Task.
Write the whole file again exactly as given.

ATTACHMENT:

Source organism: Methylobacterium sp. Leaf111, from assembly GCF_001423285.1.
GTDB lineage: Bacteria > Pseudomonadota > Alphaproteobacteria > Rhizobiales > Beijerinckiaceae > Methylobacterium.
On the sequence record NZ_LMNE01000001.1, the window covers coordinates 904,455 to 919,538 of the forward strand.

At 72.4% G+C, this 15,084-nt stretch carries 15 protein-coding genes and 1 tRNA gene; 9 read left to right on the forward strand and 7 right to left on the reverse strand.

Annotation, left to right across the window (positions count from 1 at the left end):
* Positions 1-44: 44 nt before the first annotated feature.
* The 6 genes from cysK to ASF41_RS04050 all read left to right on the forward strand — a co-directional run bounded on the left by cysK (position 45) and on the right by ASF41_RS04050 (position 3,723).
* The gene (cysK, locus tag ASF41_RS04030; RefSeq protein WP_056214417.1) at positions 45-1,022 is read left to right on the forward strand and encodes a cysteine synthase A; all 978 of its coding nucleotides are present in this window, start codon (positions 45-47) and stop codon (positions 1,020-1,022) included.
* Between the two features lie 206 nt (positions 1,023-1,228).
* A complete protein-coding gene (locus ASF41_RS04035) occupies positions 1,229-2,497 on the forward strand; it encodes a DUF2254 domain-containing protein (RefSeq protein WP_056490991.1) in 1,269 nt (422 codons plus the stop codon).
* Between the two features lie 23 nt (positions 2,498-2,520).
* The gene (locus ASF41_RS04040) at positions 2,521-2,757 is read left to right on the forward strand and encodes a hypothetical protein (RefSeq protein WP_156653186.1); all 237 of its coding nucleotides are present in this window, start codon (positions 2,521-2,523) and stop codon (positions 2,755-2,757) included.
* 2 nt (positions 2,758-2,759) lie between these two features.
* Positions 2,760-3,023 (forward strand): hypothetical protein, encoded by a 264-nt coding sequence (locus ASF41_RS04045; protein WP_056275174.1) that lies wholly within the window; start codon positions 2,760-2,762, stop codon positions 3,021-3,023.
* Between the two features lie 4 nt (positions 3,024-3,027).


Source organism: Methylobacterium sp. Leaf111, from assembly GCF_001423285.1.
GTDB lineage: Bacteria > Pseudomonadota > Alphaproteobacteria > Rhizobiales > Beijerinckiaceae > Methylobacterium.
On the sequence record NZ_LMNE01000001.1, the window covers coordinates 904,455 to 919,538 of the forward strand.

At 72.4% G+C, this 15,084-nt stretch carries 15 protein-coding genes and 1 tRNA gene; 9 read left to right on the forward strand and 7 right to left on the reverse strand.

Annotation, left to right across the window (positions count from 1 at the left end):
* Positions 1-44: 44 nt before the first annotated feature.
* The 6 genes from cysK to ASF41_RS04050 all read left to right on the forward strand — a co-directional run bounded on the left by cysK (position 45) and on the right by ASF41_RS04050 (position 3,723).
* The gene (cysK, locus tag ASF41_RS04030; RefSeq protein WP_056214417.1) at positions 45-1,022 is read left to right on the forward strand and encodes a cysteine synthase A; all 978 of its coding nucleotides are present in this window, start codon (positions 45-47) and stop codon (positions 1,020-1,022) included.
* Between the two features lie 206 nt (positions 1,023-1,228).
* A complete protein-coding gene (locus ASF41_RS04035) occupies positions 1,229-2,497 on the forward strand; it encodes a DUF2254 domain-containing protein (RefSeq protein WP_056490991.1) in 1,269 nt (422 codons plus the stop codon).
* Between the two features lie 23 nt (positions 2,498-2,520).
* The gene (locus ASF41_RS04040) at positions 2,521-2,757 is read left to right on the forward strand and encodes a hypothetical protein (RefSeq protein WP_156653186.1); all 237 of its coding nucleotides are present in this window, start codon (positions 2,521-2,523) and stop codon (positions 2,755-2,757) included.
* 2 nt (positions 2,758-2,759) lie between these two features.
* Positions 2,760-3,023 (forward strand): hypothetical protein, encoded by a 264-nt coding sequence (locus ASF41_RS04045; protein WP_056275174.1) that lies wholly within the window; start codon positions 2,760-2,762, stop codon positions 3,021-3,023.
* Between the two features lie 4 nt (positions 3,024-3,027).